Encourage & Practice
As with any new skill – we need to help our children learn to develop the qualities needed to speak the truth and this requires practice, practice and more practice.
If you want your child to be honest with you, you need to encourage them, for example, if they do something ‘naughty’, first you need to encourage them to tell you the truth and to praise them for that – this should be the focus and then you can discuss whatever they did wrong but not in a punitive way. They need to feel they can talk to you without fear of punishment if they are to learn and feel confident in speaking the truth.
To encourage your child to take a stand, such as speaking the truth regarding their beliefs or faith – build on the previous step of discussing and reflecting on it with them first. Inspire courage in your child by giving them examples of courageous personalities who have taken a stand. Also remind them of the temporal nature of this life and how their intention should be to take a stand in speaking the truth for the sake of Allah (swt), who Sees all, and Who Wil never let them down or abandon them, whatever the consequences.
Use everyday experiences to build your child’s confidence in speaking the truth. It may help to get them to start off speaking the truth in situations where you are there to support them, such as in front of other family members etc. This can help them build their confidence as well as give them a sense of support which will help them when they come to speak the truth in other situations.
Just be mindful of your own emotional triggers and if you are stressed or frustrated yourself then wait until you are calmer before speaking to your child about this matter (explain them you will speak to them in a few minutes once you feel calmer – helps them learn about emotional regulation :).
Children learn from observation and are extremely quick to pick up on hypocrisy. Ensure that you demonstrate speaking the truth with your child and if you slip up as we all do, then demonstrate how you correct yourself
e.g. I know I smiled and said it was fine when that women queue barged me but actually I was pretty annoyed, probably what I should have done was politely tell her that we all have to wait in line and she needs to go to the back.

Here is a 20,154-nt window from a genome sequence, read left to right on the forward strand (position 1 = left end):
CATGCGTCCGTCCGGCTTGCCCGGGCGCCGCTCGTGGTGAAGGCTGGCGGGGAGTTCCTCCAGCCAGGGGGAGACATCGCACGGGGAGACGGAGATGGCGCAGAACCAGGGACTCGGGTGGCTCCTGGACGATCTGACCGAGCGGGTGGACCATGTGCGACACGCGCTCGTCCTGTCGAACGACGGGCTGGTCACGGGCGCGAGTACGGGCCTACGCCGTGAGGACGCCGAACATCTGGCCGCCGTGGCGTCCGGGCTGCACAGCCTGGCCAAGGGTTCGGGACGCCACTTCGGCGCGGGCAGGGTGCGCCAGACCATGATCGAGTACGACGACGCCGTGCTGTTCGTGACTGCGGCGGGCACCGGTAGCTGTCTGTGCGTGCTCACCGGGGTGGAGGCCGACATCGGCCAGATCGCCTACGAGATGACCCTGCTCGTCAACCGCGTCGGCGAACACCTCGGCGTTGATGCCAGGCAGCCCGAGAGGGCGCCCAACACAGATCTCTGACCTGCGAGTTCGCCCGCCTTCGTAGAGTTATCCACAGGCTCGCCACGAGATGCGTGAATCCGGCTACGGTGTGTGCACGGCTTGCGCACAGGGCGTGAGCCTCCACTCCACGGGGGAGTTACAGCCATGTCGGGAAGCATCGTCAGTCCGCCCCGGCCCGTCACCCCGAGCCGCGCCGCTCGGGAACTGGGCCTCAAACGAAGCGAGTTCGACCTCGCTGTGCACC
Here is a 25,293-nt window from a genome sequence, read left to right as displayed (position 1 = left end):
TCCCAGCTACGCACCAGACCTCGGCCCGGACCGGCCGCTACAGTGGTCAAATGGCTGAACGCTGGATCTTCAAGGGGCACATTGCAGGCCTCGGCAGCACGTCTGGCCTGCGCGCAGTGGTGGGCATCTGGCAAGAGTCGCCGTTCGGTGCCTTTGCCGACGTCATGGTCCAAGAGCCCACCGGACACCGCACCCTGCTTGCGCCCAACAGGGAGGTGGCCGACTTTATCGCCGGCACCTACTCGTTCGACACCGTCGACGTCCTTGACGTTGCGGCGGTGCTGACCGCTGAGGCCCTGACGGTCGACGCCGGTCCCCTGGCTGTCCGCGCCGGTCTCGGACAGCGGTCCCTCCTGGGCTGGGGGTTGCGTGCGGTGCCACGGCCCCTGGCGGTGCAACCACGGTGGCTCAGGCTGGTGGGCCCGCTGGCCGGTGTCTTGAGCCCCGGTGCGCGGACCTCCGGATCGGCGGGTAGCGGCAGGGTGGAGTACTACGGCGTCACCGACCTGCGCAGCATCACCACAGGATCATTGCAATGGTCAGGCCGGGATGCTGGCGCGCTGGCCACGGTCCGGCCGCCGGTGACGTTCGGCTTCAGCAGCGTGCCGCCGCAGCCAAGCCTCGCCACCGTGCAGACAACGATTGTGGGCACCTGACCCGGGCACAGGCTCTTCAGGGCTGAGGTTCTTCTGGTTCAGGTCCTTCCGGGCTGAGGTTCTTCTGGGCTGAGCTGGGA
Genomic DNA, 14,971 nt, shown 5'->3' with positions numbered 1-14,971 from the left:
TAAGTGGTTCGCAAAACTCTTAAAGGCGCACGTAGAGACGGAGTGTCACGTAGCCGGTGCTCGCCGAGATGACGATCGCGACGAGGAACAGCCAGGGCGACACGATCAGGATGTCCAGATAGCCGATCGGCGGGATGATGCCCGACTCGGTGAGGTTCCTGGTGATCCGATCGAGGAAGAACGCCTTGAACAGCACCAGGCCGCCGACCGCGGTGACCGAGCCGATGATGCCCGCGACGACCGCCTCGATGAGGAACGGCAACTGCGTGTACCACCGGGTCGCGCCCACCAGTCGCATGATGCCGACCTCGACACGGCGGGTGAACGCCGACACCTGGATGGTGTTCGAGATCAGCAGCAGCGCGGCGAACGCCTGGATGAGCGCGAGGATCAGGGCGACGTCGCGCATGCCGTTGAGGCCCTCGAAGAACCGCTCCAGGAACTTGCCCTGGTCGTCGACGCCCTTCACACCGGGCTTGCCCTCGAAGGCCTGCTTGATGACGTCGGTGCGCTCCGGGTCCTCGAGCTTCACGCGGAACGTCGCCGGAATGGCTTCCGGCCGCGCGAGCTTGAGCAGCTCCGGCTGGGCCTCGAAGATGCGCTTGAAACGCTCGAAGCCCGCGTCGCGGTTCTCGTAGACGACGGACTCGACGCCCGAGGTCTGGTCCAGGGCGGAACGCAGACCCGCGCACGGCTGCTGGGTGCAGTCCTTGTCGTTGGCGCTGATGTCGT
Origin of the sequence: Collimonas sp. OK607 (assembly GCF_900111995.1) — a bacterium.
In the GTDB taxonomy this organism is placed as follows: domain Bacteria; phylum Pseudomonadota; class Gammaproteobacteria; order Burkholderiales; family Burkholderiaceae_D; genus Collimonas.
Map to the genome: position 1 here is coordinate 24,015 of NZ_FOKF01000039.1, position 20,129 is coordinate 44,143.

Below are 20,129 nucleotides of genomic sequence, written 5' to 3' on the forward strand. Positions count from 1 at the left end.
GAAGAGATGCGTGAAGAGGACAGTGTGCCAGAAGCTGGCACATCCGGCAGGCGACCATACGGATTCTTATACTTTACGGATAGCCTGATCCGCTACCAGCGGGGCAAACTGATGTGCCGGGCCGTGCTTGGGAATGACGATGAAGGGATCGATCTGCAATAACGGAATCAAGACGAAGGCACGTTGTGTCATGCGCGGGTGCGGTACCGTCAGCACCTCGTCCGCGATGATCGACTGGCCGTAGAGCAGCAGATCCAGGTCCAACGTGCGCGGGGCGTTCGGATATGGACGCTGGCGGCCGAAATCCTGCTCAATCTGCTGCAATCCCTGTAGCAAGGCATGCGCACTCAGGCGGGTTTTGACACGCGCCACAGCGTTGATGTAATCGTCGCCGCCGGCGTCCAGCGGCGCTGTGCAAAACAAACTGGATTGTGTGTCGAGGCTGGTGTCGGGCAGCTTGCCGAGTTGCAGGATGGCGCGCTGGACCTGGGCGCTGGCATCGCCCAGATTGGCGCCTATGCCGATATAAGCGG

If you want you can name the emotions that came up for you e.g. anxiety at offending the woman and what you need to work on e.g. courage to speak the truth in an uncomfortable situation.
This isn’t necessarily the best example but hopefully just serves to illustrate the point. Also often it can take a lot of self-development even professional help to overcome the emotional blocks that prevent us from being honest. It’s also important to decide when and what situation warrants speaking the truth or when it is better to be patient and let things go etc.
Our faith is overflowing with examples of those who spoke the truth out of their love for Allah. Stories of Allah’s prophets, stories from the Quran, from the life of our Prophet (saws), his blessed family and pious companions, to examples throughout history even to modern times. Reading and discussing stories of speaking the truth helps a child gain a deeper insight and draw strength and know they are not alone if they face difficulties for standing firm in their beliefs etc.
All Allah’s prophets spoke the truth and faced trials and hardship as a result – what was it that made them speak out regardless? What qualities did they have? Discuss what happened to our Prophet (saws) when he first began delivering the message of Islam… How did he respond? What qualities did he have that helped him endure this? What can we learn from him and how can be become more like him?
There are also many female examples of speaking the truth amidst hardship including Asiya (as) the wife of Pharoah and Zainab (as) the Prophet Muhammad’s (saws) granddaughter who spoke the truth in front of a tyrant after her family had been slaughtered at Karbala.
Discuss if there are similar qualities need for a man and a woman to speak the truth? What are they? Are there any differences and if so what? Just get your children thinking and identifying with these best of role models so that they aspire to be like them and draw on their strength and example in times of hardship.